The current playoff formula has called for J.J. Redick to "give yourself up" so the overall success of the Clippers can be achieved.
Redick finds himself under those conditions because the Utah Jazz have made a concerted effort to contain the Clippers' shooting guard in the first two games of the first-round Western Conference playoff series that's knotted at 1-1.
"Sometimes in certain games and series, you have to give yourself up to get the team stuff," Clippers coach Doc Rivers said before his team practiced Thursday morning. "J.J. has been terrific with that. He's going to get his shot eventually."
The tenor of the game could change for Redick when the Clippers meet the Jazz in Game 3 on Friday night in Salt Lake City. Or maybe the Jazz will continue to hound Redick all over the court in an attempt to limit his effectiveness as the Clippers' top outside threat.
Whatever the case may be, it'll require Redick to stay the course throughout this best-of-seven series that has shifted the home-court advantage in favor of the Jazz.
"He just has to stay patient," Rivers said. "I thought in Game 2, he created points for us. You have to make a choice with J.J.
"They're trying to block him and almost box and one him. So when guys are rolling, nobody's bumping [our big men]. Now our guards have to go downhill to create havoc. I thought we did that a lot. I thought J.J. also set a lot of picks. That's good. That's what you have to do."
In Game 2, Redick squeezed off just seven shots, netting two for four points.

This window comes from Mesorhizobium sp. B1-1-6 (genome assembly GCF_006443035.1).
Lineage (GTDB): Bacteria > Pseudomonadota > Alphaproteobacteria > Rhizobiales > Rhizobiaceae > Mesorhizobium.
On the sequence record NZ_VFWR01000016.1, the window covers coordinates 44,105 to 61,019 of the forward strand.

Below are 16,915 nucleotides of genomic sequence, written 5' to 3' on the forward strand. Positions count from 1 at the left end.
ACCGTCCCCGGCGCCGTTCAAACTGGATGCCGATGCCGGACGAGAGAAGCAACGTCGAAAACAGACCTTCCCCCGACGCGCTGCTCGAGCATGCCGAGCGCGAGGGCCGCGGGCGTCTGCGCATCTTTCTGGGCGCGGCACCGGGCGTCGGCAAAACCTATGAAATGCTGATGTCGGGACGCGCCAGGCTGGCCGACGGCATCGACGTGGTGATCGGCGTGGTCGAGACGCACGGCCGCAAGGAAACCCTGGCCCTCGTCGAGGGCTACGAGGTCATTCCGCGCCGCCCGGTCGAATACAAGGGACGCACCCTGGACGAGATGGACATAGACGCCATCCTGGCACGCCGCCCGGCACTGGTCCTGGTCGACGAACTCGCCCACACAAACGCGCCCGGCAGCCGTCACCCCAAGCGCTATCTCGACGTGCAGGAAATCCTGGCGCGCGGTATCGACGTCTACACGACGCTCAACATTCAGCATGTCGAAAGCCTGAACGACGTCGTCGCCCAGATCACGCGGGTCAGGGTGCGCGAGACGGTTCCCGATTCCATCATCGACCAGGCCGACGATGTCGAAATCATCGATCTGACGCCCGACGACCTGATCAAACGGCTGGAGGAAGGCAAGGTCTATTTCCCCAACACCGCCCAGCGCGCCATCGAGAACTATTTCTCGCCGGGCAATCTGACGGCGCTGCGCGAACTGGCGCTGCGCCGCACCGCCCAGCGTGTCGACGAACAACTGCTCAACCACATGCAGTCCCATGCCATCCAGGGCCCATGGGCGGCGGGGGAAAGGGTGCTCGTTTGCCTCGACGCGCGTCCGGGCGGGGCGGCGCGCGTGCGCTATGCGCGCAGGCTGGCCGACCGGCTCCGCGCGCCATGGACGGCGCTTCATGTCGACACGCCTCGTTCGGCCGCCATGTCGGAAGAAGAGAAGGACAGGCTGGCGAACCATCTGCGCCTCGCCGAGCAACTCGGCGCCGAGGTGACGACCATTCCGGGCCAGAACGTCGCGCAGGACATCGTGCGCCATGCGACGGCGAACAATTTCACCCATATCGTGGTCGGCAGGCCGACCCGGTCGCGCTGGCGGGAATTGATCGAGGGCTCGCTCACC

In Game 1, he took just six shots, making three for seven points.
Overall in the series, Redick has made 38.5% of his shots, 20.0% of his three-pointers (one for five).
His teammates understand the constraints Redick is under, but they still see benefits for the rest of the team when Redick continues to run the court and force the Jazz to stay aware of him.
"He still always helps," point guard Chris Paul said. "You see probably the dunks and open shots we get because they don't want to help off him. It's a team game, man. Like, the one thing about J.J., I know he's ready. He's going to stay ready. Doc talks about it all the time, about giving yourself up to the team and sacrificing and doing whatever. As long as we win, it's all good."
The Clippers will look to get Redick more involved by setting screens and trying to get him open looks in transition.
But because Redick is so in tuned to what's best for the Clippers, they don't worry about him forcing things.
"The good thing about J.J., especially even last game, he's letting it come to him," Paul said. "I'm not conscious of how many shots people are getting during the game. At the end of the day, it's about winning the game."
There was a moment during Game 2 when Redick got frustrated. But it wasn't because his offense didn't flourish. He was being called for foul after foul.
Forward Blake Griffin had to put his arm around Redick at one point to calm him down.
When asked if it worked, Griffin smiled and said, "I tried."
Redick finished the game with five fouls.
"J.J., he gets frustrated like everybody else," Griffin continued. "I thought he was doing a phenomenal job defensively and he always gives 100% effort. There were a couple of times where he thought [the fouls] were questionable. But I was just telling him to, 'Stay in the game. Stay focused. Like, leave that alone and move on. They'll give us the next one.'
"I don't know how much his offense is carrying over to his defense, but J.J. is the least of my worries."